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News Brief

Jan. 7, 2024 |  By: Rudi Keller - Missouri Independent

Missouri lawmakers eye litany of tax cut proposals as Medicaid funding debate looms


By Rudi Keller - Missouri Independent

The election-year fiscal agenda for Missouri lawmakers includes big ideas like eliminating the corporate income tax or sales taxes on groceries and targeted proposals like increasing a tax credit used by low-income seniors and the disabled.

The stakes in those bills are hundreds of millions of dollars, much of it earmarked for public schools or spent by local governments on services such as police and fire protection or road maintenance.

But the biggest item on the agenda as lawmakers return to Jefferson City this week is a set of medical provider taxes that funnel billions into the Medicaid program. The last time the bill vital to reducing Medicaid’s demand on general revenue was debated, it took a special legislative session to get it done. 

Prior to that, the levy known as the federal reimbursement allowance had been renewed largely without controversy 16 times since it was first enacted in 1992. 

Republican leaders in both chambers said in interviews they want quick action on the provider taxes. The state cannot afford to let politics interfere with the flow of funding that was worth $2.7 billion in the current budget, Senate Appropriations Committee Chairman Lincoln Hough said. 

“I need to know that we’re getting this done as the committee is crafting a budget,” Hough said, “because if I have $4 billion that I have to cut out, then it’s going to be kind of painful, and we’re going to need to work on that.” 

Senate Majority Leader Cindy O’Laughlin said she’s working to prevent a fractious debate over renewal of the reimbursement allowance. To do that, she must navigate in a Senate with five members running for statewide office, including two who will clash in the same primary.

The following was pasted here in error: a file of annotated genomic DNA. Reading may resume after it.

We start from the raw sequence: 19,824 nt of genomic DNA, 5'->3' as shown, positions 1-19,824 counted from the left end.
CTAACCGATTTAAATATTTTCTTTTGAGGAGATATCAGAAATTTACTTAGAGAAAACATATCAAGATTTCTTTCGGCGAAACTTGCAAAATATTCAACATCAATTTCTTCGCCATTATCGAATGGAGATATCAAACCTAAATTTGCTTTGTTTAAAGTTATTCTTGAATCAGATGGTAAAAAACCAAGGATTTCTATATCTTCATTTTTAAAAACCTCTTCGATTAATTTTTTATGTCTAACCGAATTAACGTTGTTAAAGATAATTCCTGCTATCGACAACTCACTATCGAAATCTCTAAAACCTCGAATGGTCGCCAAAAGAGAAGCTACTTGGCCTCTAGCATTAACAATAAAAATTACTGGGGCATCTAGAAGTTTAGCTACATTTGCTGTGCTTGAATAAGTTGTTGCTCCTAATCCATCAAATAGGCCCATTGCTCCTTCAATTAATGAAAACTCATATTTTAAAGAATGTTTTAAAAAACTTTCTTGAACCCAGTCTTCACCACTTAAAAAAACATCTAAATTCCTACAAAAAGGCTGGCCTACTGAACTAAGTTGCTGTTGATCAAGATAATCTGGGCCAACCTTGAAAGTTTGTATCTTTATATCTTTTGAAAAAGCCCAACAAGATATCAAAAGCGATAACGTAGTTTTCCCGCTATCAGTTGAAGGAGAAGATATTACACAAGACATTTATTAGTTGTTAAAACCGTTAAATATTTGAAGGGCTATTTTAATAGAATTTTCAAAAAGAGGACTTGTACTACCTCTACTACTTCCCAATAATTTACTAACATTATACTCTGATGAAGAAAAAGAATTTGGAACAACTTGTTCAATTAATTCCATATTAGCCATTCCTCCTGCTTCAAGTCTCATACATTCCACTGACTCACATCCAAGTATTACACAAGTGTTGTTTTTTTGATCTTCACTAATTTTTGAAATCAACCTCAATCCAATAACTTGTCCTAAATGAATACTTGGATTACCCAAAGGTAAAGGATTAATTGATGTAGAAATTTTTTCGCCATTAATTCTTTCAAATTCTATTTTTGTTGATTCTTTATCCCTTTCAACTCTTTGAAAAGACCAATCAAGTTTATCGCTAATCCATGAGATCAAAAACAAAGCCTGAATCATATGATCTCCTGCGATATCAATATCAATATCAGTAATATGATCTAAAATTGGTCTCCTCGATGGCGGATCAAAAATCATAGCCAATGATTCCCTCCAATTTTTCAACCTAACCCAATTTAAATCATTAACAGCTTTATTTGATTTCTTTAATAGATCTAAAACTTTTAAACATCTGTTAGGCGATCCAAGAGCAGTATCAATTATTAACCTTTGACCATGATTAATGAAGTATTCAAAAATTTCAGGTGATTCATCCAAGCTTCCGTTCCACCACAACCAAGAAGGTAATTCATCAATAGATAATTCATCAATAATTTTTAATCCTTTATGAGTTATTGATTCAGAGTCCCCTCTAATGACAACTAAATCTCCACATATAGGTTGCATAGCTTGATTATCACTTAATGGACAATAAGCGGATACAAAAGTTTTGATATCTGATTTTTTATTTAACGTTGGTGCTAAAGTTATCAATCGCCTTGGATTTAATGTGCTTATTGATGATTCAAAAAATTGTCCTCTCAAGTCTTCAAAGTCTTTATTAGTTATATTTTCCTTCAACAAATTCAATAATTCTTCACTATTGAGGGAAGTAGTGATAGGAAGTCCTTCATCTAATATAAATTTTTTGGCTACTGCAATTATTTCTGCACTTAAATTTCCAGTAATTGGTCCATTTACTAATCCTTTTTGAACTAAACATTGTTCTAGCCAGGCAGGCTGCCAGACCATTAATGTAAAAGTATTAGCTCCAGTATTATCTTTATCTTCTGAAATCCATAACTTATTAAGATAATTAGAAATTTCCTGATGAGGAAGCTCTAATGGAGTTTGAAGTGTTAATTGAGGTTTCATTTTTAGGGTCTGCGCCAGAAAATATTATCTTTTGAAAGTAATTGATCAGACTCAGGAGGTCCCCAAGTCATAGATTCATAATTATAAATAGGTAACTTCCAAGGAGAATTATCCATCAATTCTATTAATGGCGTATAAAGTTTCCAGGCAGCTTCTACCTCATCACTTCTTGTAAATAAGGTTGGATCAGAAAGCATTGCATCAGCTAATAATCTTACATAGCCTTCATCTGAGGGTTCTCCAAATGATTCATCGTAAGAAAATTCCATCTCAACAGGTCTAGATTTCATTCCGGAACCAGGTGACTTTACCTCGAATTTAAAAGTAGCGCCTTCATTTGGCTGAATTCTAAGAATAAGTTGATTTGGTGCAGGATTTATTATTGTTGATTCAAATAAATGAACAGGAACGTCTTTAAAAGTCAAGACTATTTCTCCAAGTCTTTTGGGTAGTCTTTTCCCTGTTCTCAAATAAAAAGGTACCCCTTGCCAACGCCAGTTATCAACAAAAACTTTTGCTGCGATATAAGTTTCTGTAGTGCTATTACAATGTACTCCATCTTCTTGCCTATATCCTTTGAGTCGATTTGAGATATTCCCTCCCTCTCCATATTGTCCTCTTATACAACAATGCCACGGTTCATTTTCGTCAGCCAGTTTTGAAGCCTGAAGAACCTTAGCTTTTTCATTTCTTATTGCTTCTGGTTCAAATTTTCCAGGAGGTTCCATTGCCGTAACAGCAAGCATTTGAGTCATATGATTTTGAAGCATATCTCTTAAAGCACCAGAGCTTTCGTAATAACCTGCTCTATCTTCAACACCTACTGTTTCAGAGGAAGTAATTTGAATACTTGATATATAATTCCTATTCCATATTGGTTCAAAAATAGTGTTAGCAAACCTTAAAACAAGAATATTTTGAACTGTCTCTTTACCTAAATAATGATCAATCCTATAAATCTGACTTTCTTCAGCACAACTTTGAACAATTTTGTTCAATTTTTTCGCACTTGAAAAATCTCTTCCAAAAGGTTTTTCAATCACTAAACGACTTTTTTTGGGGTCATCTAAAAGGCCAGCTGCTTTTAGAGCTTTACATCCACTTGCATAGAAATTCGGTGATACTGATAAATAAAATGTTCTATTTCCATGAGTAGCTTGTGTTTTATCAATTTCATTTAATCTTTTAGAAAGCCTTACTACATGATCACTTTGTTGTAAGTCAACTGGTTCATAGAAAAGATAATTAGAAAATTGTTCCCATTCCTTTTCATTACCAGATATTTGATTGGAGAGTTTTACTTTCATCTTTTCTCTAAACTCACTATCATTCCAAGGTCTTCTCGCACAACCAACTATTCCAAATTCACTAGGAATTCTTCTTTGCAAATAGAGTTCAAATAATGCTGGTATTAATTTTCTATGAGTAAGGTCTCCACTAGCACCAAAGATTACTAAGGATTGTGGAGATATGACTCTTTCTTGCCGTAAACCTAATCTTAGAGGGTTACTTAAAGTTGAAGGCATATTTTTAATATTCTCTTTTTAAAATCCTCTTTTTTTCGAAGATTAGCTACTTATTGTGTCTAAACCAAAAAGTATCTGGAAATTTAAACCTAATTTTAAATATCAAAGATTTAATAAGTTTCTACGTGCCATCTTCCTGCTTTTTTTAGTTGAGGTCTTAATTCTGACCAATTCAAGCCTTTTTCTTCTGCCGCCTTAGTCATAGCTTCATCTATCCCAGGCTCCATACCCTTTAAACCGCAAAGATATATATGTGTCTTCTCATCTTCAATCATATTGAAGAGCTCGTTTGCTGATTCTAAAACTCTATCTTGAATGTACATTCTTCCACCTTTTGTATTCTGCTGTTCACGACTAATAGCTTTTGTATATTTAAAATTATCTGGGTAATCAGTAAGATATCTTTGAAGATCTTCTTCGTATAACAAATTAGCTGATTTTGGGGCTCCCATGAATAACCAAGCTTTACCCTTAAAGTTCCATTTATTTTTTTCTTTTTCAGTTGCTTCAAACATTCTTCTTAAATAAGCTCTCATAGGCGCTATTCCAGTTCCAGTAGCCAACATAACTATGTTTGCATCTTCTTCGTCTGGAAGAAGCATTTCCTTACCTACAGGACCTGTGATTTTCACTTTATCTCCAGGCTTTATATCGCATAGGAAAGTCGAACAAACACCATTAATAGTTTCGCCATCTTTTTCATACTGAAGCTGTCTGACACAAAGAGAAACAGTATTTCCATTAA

“If there are things within (Medicaid) or different things that the state is doing that people would like to see changed, okay, well, work on those,” O’Laughlin said. “Don’t wait until it’s time to renew it and then say, ‘oh, I’m gonna hold it up for political points.’”

The state spent $12.9 billion in state and federal funds on Medicaid through the major budget lines in fiscal 2023, which ended June 30. The reimbursement taxes minimize the program’s draw on general revenue, which was $1.9 billion, or 14.6% of the total, in fiscal 2023.

With a budget surplus sitting at a healthy $6 billion, the state could continue operating for a year, perhaps two, without the reimbursement taxes before it would force deep cuts elsewhere in the budget.

The desire for more tax cuts, at least among the majority Republicans, is also putting pressure on that surplus.

“Within the Republican conference, at least in the House, there is a big appetite for cutting corporate taxes and just alleviating the tax burden on our citizens, whether that’s property taxes, personal property taxes, or sales taxes,” House Majority Leader Jon Patterson said.

Reimbursement allowances

There are four provider taxes that fall under the broad term reimbursement allowance. 

The biggest, and the oldest, is a tax on hospitals. In the current budget, it accounts for $2.2 billion in direct appropriations for Medicaid.

The others are taxes on nursing homes, ambulance companies and pharmacies. Together, they are worth about $560 million annually.

In 2021, abortion opponents derailed debate on renewal by demanding policy changes for Medicaid as the price of passing the bill, seeking to exclude some contraceptive medications from coverage and trying to prohibit Planned Parenthood from providing services. The bill was finally approved, after a special session that opened fissures between Gov. Mike Parson and GOP leaders in the General Assembly.

A new political force in the legislature, the Freedom Caucus, seems “dead set on creating dysfunction and undermining government doing what government needs to do,” Hough said.

He worries they will hold the reimbursement allowance renewal hostage to their other goals.

“There’s a whole lot of saber rattling going on right now,” Hough said.

State Rep. Peter Merideth of St. Louis, the ranking Democrat on the House Budget Committee, said he’s also worried about disruption from the Freedom Caucus.

“I’m definitely concerned that that’s what we’re gonna see this session in the budget process, whether it’s over the federal reimbursement allowance or if it’s over the budget as a whole,” Merideth said.

State Sen. Denny Hoskins, a member of the new caucus and a Republican candidate for secretary of state, said he doesn’t expect a contentious debate on the reimbursement allowance bill.

“Hopefully that does not happen again,” he said, “and we can move forward with the FRA issue.”

Tax cuts

In September 2022, with the treasury holding a record surplus and revenues growing at double-digit rates, lawmakers passed a state income tax cut during a special session. The bill cut the top income tax rate to 4.95% for 2023 and, contingent on revenue growth, imposed future cuts until the rate was 4.5%.

Missouri met the revenue threshold in fiscal 2023 and on Jan. 1, the top rate declined to 4.8%. The timing of future steps is uncertain, however, with revenues stagnant.